Russia explains why its grain can't get to the EU
Russian grain exports can’t get to Europe because the sanctions imposed by the EU on Moscow effectively block supplies, Russian Foreign Minister Sergey Lavrov explained on Wednesday.
“Although Western countries keep saying that grain has not been sanctioned, they for some reason fail to mention that the ships that transport Russian grain are in fact under sanctions. European ports do not allow them in, there’s no insurance available and in general Western sanctions have disrupted the logistical and financial infrastructure that Russia uses to export its own grain,” Lavrov told journalists in Moscow.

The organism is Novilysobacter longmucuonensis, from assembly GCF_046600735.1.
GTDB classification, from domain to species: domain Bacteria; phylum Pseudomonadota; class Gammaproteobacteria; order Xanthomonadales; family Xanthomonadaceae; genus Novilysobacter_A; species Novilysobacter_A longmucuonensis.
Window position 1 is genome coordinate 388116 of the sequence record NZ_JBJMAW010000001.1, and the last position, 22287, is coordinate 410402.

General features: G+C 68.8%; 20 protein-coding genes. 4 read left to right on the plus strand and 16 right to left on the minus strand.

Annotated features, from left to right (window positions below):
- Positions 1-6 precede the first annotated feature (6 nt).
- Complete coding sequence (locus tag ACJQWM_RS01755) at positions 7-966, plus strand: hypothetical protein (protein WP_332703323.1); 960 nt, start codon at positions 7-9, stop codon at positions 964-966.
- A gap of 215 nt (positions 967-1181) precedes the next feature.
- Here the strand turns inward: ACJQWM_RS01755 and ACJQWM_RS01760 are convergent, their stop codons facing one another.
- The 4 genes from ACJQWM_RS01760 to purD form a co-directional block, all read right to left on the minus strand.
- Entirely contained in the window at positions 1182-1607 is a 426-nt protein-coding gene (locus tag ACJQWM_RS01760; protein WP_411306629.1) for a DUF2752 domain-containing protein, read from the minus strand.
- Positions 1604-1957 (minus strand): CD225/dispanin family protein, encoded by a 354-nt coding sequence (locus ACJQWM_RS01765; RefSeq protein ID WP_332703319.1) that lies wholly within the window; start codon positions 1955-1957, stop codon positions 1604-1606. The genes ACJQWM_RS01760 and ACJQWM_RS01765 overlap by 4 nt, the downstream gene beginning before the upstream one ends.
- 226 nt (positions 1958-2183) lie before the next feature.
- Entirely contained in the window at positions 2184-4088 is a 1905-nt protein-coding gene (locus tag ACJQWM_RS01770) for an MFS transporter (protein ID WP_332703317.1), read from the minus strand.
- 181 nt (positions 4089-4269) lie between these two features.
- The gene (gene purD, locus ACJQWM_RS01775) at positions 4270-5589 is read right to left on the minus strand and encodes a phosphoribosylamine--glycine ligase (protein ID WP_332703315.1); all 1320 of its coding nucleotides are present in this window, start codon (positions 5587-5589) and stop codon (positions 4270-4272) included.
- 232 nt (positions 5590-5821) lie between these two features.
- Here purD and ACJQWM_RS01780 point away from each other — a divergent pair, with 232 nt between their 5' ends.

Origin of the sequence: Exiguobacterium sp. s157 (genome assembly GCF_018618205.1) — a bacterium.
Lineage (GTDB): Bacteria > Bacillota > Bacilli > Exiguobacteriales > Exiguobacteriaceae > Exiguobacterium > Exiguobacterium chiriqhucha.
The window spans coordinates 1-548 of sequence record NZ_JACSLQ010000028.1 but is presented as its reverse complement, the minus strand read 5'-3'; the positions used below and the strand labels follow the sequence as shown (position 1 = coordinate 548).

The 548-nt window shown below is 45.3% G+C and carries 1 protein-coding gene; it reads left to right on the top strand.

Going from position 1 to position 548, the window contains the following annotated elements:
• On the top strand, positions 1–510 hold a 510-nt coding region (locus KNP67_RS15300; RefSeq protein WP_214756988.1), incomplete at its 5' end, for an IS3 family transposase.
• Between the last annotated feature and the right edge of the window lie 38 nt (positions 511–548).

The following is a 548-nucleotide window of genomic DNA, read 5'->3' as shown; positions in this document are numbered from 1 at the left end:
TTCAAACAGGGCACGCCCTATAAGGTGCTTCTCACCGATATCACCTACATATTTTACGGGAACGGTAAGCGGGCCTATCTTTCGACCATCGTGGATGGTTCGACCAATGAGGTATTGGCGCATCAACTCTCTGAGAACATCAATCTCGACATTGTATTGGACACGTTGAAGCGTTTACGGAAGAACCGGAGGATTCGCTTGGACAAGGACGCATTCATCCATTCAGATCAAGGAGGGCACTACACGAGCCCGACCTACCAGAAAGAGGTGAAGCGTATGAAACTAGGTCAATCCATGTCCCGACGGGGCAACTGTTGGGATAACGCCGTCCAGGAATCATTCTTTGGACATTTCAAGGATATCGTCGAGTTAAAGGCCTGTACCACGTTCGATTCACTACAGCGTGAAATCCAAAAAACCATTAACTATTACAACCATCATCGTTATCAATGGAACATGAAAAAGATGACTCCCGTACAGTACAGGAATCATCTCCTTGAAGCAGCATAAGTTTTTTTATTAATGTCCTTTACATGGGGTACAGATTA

The EU banned Russian vessels from entering its ports as part of the fifth package of sanctions adopted in April.
Lavrov’s comments follow accusations from Western nations that Russia is blocking Ukrainian ports on the Black Sea, something that Moscow has denied.
According to Kremlin spokesman Dmitry Peskov, Ukraine has blocked its own ports by laying mines that prevent ships from going out to sea.
UN Secretary-General Antonio Guterres said last week that the situation with the global threat to grain supplies had become alarming for developing countries.
The UN official also said the conflict in Ukraine and the resulting sanctions on Russia affected the prices and availability of fertilizers, and these factors combined were propelling the cost of wheat, which could worsen the food crisis globally.
Together, Russia and Ukraine export more than a quarter of the world’s wheat.
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